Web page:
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Ancient human with 10 percent Neanderthal genes found

© Wikimedia Commons
A recreation of a Neanderthal.

DNA from a man who lived 40,000 years ago in Romania reveals that up to 11 percent of his genome came from Neanderthals.

Because large segments of the individual's chromosomes are of Neanderthal origin, a Neanderthal was among the man's ancestors as recently as four generations back in his family tree, reports a study published in the latest issue of the journal Nature.

The finding reveals that some of the first members of our species who came to Europe interbred with the local Neanderthals.

To this day, individuals of European and Asian heritage retain Neanderthal DNA in their genomes, but whether or not Neanderthals went extinct or simply were absorbed into the modern human population remains a matter of definition, senior author Svante Pääbo told Discovery News.

"Some Neanderthals clearly became incorporated in modern human societies," said Pääbo, director of the Department of Evolutionary Genetics at the Max Planck Institute for Evolutionary Anthropology. "It is still unclear exactly how much of the complete Neanderthal genome exists today in people, but it seems to approach something like 40 percent."

"But, of course, the Neanderthals are clearly extinct in the sense that they do not exist as an independent, separate group since some 30,000 or 40,000 years."

David Reich from Harvard Medical School coordinated the population genetic analysis of the study, which was an international effort. At the center of the research were the remains of the man, named "Oase 1," unearthed at a cave system called Peștera cu Oase in Romania.

The researchers believe that the man derived from the same expansion out of Africa as other modern people, but was likely to have been part of an early "pioneer foray into Europe," ahead of other migrations that were to come later.

Under what conditions his relatives, and those of other early Neanderthal-human hybrids, interbred is a big question.

Top Secret

WWII: Minority troops used in chemical experiments

© Shutterstock
The Pentagon admitted decades ago to using American troops to conduct experiments with mustard gas, but a recent investigative report revealed the military grouped subjects by race and compared the results against "normal" whites.

The military tested mustard gas and other chemical agents with about 60,000 enlisted men serving as proxies for enemy troops, reported NPR.

Those troops were broken into racial groups, with white soldiers used as scientific control groups to establish what a "normal" reaction would be, and those results were compared to the reactions of other ethnicities.

"They said we were being tested to see what effect these gases would have on black skins," said Rollins Edwards, a 93-year-old black veteran who took part in the experiments.

Binoculars

World's most inaccessible art found in the heart of the Colombian jungle could be 20,000 years old

© Francisco Forero Bonell/Ecoplanet
Images of rock art that could be 20,000 years old, found in Chiribiquete national park, Colombia.
A British wildlife film-maker has returned from one of the most inaccessible parts of the world with extraordinary footage of ancient rock art that has never been filmed or photographed before.

In an area of Colombia so vast and remote that contact has still not been made with some tribes thought to live there, Mike Slee used a helicopter to film hundreds of paintings depicting hunters and animals believed to have been created thousands of years ago. He said: "We had crews all over the place and helicopters filming all over Colombia. As a photographer, Francisco Forero Bonell discovered and took the pictures for my movie."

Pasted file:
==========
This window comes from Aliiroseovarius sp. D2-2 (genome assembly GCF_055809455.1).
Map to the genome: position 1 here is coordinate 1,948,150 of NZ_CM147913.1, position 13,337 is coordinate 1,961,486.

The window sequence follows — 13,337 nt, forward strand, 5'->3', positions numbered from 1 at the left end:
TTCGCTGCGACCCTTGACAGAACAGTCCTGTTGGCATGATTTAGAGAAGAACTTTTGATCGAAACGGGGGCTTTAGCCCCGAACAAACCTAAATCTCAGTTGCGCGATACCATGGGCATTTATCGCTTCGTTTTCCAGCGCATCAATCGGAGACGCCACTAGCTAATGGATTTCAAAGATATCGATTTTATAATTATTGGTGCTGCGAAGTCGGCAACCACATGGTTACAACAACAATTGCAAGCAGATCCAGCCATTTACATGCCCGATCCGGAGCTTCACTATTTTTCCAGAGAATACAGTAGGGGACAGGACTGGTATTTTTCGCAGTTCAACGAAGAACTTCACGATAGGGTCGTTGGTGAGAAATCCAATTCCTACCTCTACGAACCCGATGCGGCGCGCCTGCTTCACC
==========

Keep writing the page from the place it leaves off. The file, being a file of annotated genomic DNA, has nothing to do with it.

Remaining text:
The extraordinary art includes images of jaguar, crocodiles and deer. They are painted in red, on vertical rock faces in Chiribiquete national park, a 12,000 square kilometre Unesco world heritage site that is largely unexplored. There are also paintings of warriors or hunters dancing or celebrating. "It is the land that time forgot," Slee told the Observer.

There had previously been only vague reports of rock art in the area, which is known as Cerro Campana, he said: "There's no information, maps or communication. It's such a massive central part of Colombia." Though some paintings had previously been found and photographed elsewhere in Chiribiquete, this Cerro Campana art has never been filmed or photographed, Slee said: "It was an absolutely stunning moment to be able to get the footage."

Question

Are we able to do the right thing?

© Wikimedia Commons
Does anyone want to make the world a better place? Do you know anyone who does? Have you known of anyone who has? Think carefully about these questions, because things are not always as they seem.

In 1863, President Abraham Lincoln issued an Executive Order as a wartime measure freeing the slaves in the ten states that were in rebellion. It freed about three quarters of the four million slaves in the United States at the time. The remainder were not freed until the Thirteenth Amendment to the Constitution was ratified in 1865. The order did not outlaw slavery and did not confer citizenship on those freed. It was merely a strategic measure, not a humanitarian gesture. Nevertheless, Lincoln has become known in American history as the Great Emancipator.

The war during which the order was issued resulted in the deaths of approximately three quarters of a million people, and the freedmen, as the former slaves were called, were left to fend for themselves. Many joined the army and after the war were sent West to fulfill America's Manifest Destiny by killing Indians. What a magnificent event the issuance of the Emancipation Proclamation was. Men were freed from slavery so they could become Indian slayers. What a great contribution to the improvement of the human condition that was!

Bomb

The glorious imbecility of war

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© Painting by Paul De La Roche, 1814
Napoleon Bonaparte, born in Ajaccio, Corsica, later emperor of France and famous (and usually victorious) general, and later still, pensioner on the island of St. Helena.
The U.S. stock market continues to lollygag along...

Nothing much has changed so far this summer... bar another new panic over Greece. (More on this in Market Insight below...)

Today, on the eve of the bicentennial of the Battle of Waterloo, we do not celebrate war. Only a fool would celebrate something so horrible. But we pay our respects to the glorious imbecility of it.

War may be dreadful, little more than a racket in many ways, but it is also a magnificent undertaking. It engages the heart and the brain at once and exposes both the genius of our race and its incredible stupidity.

Bad Guys

The seeds of fascism in America

© National Archives of Norway